Skip to main content

TTL Metering

Lesson 9 from: FAST CLASS: Understanding Light

Mark Wallace

buy this class


Sale Ends Soon!

starting under


Unlock this classplus 2200+ more >

Lesson Info

9. TTL Metering

Next Lesson: Studio Equipment

Lesson Info

TTL Metering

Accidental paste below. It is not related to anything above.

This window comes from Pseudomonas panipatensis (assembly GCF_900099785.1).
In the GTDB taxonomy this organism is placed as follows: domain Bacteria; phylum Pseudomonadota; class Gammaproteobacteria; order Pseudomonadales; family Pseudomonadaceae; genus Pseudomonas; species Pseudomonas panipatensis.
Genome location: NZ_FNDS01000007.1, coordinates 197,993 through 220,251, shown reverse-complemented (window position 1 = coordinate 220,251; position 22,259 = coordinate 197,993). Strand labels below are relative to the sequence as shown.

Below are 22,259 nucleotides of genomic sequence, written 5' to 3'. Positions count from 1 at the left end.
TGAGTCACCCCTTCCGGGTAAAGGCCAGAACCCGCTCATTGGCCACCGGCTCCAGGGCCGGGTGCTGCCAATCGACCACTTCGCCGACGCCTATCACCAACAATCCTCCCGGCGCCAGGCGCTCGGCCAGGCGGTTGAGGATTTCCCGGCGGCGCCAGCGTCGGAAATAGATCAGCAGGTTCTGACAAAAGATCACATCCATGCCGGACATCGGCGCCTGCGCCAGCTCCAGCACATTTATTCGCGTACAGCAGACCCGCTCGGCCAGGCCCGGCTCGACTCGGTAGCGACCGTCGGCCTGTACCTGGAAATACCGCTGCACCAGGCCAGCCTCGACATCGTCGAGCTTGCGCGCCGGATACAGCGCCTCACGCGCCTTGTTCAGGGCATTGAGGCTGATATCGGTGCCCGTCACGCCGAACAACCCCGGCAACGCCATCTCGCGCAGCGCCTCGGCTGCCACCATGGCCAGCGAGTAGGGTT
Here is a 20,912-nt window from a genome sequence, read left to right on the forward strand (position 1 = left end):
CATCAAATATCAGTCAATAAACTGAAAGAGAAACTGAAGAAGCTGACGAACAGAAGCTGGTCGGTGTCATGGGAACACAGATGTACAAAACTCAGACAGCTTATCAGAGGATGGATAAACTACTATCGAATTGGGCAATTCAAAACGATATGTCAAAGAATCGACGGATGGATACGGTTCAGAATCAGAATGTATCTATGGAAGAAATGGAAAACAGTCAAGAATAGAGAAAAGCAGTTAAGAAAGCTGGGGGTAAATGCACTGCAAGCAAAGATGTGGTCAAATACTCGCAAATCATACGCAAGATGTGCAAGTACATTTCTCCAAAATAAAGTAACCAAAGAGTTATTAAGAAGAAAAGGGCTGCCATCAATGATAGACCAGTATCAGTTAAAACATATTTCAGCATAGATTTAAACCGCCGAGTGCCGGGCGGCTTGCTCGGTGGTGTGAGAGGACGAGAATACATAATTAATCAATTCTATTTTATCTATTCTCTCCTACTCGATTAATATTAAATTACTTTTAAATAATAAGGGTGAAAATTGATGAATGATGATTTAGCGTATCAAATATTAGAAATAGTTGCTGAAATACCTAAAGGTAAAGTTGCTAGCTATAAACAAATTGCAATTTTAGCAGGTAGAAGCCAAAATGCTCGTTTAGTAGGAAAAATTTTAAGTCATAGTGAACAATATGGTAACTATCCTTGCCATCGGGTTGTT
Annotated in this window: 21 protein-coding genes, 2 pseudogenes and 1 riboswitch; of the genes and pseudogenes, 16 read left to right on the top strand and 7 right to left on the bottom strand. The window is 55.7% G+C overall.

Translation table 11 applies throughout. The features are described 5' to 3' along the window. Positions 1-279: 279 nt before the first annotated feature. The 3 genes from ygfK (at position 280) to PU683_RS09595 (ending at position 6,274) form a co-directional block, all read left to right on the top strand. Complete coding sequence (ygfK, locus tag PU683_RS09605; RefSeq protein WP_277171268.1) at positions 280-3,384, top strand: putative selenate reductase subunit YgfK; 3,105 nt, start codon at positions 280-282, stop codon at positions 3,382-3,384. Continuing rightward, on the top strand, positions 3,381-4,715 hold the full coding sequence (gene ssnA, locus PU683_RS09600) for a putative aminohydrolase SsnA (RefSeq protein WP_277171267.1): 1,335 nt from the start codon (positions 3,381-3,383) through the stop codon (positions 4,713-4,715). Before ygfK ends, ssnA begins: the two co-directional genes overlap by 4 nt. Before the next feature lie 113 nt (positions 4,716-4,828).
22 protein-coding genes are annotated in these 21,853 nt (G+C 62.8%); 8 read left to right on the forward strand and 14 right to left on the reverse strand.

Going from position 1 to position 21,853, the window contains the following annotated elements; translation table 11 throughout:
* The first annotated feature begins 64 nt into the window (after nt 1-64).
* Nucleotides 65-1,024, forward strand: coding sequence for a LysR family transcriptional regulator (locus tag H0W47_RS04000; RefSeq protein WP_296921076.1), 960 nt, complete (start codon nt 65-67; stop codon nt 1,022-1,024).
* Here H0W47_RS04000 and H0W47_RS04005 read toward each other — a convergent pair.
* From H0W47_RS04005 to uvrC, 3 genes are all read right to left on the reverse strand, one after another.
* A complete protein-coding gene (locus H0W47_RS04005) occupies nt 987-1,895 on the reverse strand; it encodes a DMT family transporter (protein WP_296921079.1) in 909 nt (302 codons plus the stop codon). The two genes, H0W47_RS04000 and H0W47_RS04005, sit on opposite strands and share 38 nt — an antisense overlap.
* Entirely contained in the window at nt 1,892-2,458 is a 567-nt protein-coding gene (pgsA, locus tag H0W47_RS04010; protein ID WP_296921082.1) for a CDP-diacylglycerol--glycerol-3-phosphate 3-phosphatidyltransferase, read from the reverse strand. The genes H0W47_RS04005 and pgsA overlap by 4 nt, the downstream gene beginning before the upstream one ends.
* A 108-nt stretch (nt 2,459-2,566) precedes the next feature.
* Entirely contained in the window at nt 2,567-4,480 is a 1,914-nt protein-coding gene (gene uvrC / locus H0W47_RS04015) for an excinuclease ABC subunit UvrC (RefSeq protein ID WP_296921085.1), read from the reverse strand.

we're going to talk about something else here that is, um, loved and hated by everybody. And it's t TL metering and T tail metering stands for through the lens metering. I have a very scientific way of describing how this works and that is this. It's just stupid detail, Stupid, because, uh, our camera uses this is used the same, um, basic method for metering light for a long, long time. Now there are new metering modes that will help with this, but basically what the camera is doing, I want to show you this. Our camera will Actually this out is, um, look for something that is 18% gray, which is 100% wacky. So what's happening is a normal scene. If you take all of the highlights and all the shadows and all that stuff and you put in a blender and you mix it up when you mix that all that light together, what you'll get is everything averages out to about 18% great, which is a little bit brighter than these walls right here. They assume that everything in that scene is going to be 18% grea...